Infographics don't have to be complicated. This is a very simple, real-world example of an infographic system to monitor the tire pressure on your car called Accu-Pressure Caps. A set of four gauges screw onto your tire's valve stems, and the air pressure pushes the green indicator completely out. As tire pressure begins to drop, so does the green indicator revealing a yellow indicator, and ultimately the red indicator. The key here is to buy the set of caps to match the tire pressure you want to maintain on your car.
An alternative is from aviationupgrade.com, which is a battery operated version. These always start with the tire pressure when you screw them on, and when the pressure drops by 4psi the LED light on the end starts blinking to get your attention.
From David Naylor's blog, a color map that includes all 16.8 million RGB colors.
This one is really interesting. Stamen Design took one day of digg.com and visualized the user activity. The explanation is really cool, and can be found here on content.stamen.com. Stamen works with Digg on a number of the tools available in Digg Labs.
Red dots represent people that have been on Digg for a while, yellow is a good mix, and blue is new users. So when a story is predominantly blue, it represents a story that is attracting a bunch of new users to Digg.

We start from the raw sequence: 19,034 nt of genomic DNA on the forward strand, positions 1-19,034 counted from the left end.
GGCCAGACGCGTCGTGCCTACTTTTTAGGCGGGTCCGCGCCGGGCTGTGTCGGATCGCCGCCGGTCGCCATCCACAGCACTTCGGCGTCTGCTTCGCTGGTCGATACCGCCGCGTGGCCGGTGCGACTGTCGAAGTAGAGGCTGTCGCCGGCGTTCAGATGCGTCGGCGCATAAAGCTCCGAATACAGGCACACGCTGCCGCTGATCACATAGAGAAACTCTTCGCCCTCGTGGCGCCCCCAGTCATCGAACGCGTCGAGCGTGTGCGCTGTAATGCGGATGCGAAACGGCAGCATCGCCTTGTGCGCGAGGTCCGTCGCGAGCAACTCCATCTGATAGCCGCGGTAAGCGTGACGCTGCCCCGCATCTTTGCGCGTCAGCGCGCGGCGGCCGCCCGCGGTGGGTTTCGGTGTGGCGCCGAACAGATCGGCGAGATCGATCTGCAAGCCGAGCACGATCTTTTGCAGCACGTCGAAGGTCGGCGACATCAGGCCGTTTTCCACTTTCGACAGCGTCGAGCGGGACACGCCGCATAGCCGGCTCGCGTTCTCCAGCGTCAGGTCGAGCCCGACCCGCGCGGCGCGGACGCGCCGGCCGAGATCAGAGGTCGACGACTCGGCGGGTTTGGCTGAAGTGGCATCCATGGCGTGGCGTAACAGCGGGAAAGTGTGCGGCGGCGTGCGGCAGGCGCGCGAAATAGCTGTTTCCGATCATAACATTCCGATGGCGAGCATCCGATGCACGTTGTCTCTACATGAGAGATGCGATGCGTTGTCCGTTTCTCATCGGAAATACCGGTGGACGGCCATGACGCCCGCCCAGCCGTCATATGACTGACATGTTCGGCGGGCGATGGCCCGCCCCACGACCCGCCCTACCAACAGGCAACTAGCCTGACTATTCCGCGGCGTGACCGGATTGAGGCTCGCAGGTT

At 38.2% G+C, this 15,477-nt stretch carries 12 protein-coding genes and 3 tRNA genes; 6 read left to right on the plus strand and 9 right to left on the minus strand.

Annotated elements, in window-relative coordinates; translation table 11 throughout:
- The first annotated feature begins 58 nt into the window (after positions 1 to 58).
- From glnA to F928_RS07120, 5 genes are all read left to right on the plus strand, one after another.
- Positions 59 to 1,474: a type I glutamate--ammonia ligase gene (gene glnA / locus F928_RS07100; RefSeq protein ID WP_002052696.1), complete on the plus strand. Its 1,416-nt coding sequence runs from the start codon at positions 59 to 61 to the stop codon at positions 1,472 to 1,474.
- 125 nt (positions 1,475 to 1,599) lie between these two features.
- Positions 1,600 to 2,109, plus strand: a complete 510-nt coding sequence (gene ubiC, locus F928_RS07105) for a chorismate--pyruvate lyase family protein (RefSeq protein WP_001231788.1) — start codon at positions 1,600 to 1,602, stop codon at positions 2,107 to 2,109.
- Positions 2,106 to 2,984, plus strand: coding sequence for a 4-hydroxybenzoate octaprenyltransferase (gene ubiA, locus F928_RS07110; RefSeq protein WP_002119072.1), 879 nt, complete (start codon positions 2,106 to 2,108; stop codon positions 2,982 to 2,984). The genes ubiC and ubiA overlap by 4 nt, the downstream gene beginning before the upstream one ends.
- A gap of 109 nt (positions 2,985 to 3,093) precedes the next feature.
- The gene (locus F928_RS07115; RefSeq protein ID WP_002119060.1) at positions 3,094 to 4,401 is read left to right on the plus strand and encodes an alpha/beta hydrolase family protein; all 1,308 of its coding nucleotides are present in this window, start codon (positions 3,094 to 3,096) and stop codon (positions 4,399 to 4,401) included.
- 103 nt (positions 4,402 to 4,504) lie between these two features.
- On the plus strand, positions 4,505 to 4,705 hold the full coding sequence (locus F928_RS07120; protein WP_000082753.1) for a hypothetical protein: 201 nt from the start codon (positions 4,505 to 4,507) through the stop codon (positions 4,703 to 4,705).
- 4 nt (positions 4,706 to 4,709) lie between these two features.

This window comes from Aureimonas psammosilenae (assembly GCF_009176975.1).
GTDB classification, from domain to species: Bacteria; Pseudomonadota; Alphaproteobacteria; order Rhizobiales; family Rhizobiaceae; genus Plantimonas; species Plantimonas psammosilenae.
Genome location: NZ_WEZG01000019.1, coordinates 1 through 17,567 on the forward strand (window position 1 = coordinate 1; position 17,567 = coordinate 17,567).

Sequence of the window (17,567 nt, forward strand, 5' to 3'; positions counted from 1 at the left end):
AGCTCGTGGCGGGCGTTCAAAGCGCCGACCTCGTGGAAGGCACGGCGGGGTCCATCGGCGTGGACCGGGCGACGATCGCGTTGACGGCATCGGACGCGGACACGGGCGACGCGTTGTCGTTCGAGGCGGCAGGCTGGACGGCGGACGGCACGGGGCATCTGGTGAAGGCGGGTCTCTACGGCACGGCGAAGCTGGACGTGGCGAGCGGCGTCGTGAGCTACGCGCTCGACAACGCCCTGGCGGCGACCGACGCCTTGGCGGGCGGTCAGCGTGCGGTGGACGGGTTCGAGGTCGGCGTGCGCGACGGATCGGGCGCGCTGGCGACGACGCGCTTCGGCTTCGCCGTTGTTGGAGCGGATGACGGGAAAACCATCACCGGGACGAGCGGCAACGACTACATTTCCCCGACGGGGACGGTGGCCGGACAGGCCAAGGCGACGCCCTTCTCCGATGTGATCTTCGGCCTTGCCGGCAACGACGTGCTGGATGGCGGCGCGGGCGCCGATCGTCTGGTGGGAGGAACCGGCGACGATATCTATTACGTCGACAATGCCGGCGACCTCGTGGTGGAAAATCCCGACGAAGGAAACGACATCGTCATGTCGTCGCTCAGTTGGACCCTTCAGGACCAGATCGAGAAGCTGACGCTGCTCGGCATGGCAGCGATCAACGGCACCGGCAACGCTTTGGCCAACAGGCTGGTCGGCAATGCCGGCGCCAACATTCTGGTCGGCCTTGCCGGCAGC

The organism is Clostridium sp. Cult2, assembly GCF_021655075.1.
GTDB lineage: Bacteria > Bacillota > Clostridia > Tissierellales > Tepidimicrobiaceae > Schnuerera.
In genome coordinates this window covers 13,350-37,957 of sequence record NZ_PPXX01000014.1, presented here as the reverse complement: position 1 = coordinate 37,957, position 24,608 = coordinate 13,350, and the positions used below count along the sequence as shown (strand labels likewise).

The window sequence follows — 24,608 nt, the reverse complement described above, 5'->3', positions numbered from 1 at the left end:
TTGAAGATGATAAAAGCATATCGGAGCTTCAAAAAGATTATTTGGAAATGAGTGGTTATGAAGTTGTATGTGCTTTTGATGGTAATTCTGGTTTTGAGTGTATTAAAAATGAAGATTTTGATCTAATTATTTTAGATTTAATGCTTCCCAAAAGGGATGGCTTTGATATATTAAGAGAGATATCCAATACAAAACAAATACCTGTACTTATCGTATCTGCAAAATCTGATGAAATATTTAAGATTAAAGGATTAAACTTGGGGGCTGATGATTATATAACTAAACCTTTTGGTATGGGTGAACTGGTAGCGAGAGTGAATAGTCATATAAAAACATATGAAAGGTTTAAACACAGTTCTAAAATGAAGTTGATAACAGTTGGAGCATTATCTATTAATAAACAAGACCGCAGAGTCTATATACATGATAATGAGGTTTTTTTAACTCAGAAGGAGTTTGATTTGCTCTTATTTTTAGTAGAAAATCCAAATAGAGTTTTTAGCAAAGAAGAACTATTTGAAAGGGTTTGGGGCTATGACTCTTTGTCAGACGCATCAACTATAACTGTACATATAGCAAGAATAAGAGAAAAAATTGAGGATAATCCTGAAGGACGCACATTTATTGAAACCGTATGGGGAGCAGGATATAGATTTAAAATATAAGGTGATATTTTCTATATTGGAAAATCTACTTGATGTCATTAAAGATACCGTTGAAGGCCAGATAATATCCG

The risks associated with body piercing from the Washington Post in November 2006. The information goes as far as male and female genitalia, but they wisely decided not to include those in the image. Why would you pierce those voluntarily?!?
The image shows obvious placement on the body. The number of squares represents the healing time necessary with the dark color representing the minimum time, and the lighter color showing the potential longer time to heal. I would have also showed the price to have each area pierced, but they neglected to include that.
Who would have thought that a pierced nipple could cause a "breast-feeding impairment"? Let's hope the baby doesn't confuse the nipple ring for a teething ring!
Silver Bullet Comics has an article for aspiring comic artists, but I found this little gem.
A very simple infographic demonstrating that characters much each have a distinctive shape that makes them recognizable even from a distance. Very similar to the “silhouette test” for good character drawings to be recognizable in silhouette.
Some Computer Science professors analyzed one week of e-mail traffic from Enron (about 500,000 emails) in May 2001 looking for patterns that would help investigators narrow down their search. This infographic is the result showing the email connections between employees